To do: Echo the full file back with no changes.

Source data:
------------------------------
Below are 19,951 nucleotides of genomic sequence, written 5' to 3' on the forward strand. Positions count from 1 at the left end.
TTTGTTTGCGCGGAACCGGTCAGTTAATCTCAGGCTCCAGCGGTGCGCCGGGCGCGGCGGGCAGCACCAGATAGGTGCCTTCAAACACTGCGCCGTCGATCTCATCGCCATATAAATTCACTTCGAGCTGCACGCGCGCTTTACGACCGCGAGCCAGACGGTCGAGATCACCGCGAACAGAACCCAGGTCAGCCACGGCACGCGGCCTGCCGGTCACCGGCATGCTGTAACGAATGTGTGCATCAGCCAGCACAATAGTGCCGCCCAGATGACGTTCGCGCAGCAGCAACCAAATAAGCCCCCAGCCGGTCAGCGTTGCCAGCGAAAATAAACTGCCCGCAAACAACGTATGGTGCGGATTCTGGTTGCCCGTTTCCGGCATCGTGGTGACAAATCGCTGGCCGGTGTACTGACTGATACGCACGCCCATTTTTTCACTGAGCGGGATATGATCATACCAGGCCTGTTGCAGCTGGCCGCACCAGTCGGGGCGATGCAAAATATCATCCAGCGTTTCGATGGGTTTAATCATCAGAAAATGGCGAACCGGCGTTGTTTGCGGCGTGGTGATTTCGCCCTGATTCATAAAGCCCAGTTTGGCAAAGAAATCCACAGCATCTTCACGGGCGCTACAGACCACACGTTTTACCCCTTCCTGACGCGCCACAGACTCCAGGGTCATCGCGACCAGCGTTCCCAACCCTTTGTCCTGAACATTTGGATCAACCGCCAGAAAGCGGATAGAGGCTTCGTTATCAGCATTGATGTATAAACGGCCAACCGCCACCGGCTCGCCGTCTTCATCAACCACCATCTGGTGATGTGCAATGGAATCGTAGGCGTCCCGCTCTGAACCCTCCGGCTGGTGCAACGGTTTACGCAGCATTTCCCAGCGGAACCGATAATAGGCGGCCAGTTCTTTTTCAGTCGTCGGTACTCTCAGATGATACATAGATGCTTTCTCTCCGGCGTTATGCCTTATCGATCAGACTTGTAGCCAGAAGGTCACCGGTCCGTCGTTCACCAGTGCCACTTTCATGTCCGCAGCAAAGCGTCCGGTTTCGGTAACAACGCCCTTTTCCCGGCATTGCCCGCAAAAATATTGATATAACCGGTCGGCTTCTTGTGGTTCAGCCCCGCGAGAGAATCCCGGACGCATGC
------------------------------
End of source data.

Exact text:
Below are 19,951 nucleotides of genomic sequence, written 5' to 3' on the forward strand. Positions count from 1 at the left end.
TTTGTTTGCGCGGAACCGGTCAGTTAATCTCAGGCTCCAGCGGTGCGCCGGGCGCGGCGGGCAGCACCAGATAGGTGCCTTCAAACACTGCGCCGTCGATCTCATCGCCATATAAATTCACTTCGAGCTGCACGCGCGCTTTACGACCGCGAGCCAGACGGTCGAGATCACCGCGAACAGAACCCAGGTCAGCCACGGCACGCGGCCTGCCGGTCACCGGCATGCTGTAACGAATGTGTGCATCAGCCAGCACAATAGTGCCGCCCAGATGACGTTCGCGCAGCAGCAACCAAATAAGCCCCCAGCCGGTCAGCGTTGCCAGCGAAAATAAACTGCCCGCAAACAACGTATGGTGCGGATTCTGGTTGCCCGTTTCCGGCATCGTGGTGACAAATCGCTGGCCGGTGTACTGACTGATACGCACGCCCATTTTTTCACTGAGCGGGATATGATCATACCAGGCCTGTTGCAGCTGGCCGCACCAGTCGGGGCGATGCAAAATATCATCCAGCGTTTCGATGGGTTTAATCATCAGAAAATGGCGAACCGGCGTTGTTTGCGGCGTGGTGATTTCGCCCTGATTCATAAAGCCCAGTTTGGCAAAGAAATCCACAGCATCTTCACGGGCGCTACAGACCACACGTTTTACCCCTTCCTGACGCGCCACAGACTCCAGGGTCATCGCGACCAGCGTTCCCAACCCTTTGTCCTGAACATTTGGATCAACCGCCAGAAAGCGGATAGAGGCTTCGTTATCAGCATTGATGTATAAACGGCCAACCGCCACCGGCTCGCCGTCTTCATCAACCACCATCTGGTGATGTGCAATGGAATCGTAGGCGTCCCGCTCTGAACCCTCCGGCTGGTGCAACGGTTTACGCAGCATTTCCCAGCGGAACCGATAATAGGCGGCCAGTTCTTTTTCAGTCGTCGGTACTCTCAGATGATACATAGATGCTTTCTCTCCGGCGTTATGCCTTATCGATCAGACTTGTAGCCAGAAGGTCACCGGTCCGTCGTTCACCAGTGCCACTTTCATGTCCGCAGCAAAGCGTCCGGTTTCGGTAACAACGCCCTTTTCCCGGCATTGCCCGCAAAAATATTGATATAACCGGTCGGCTTCTTGTGGTTCAGCCCCGCGAGAGAATCCCGGACGCATGC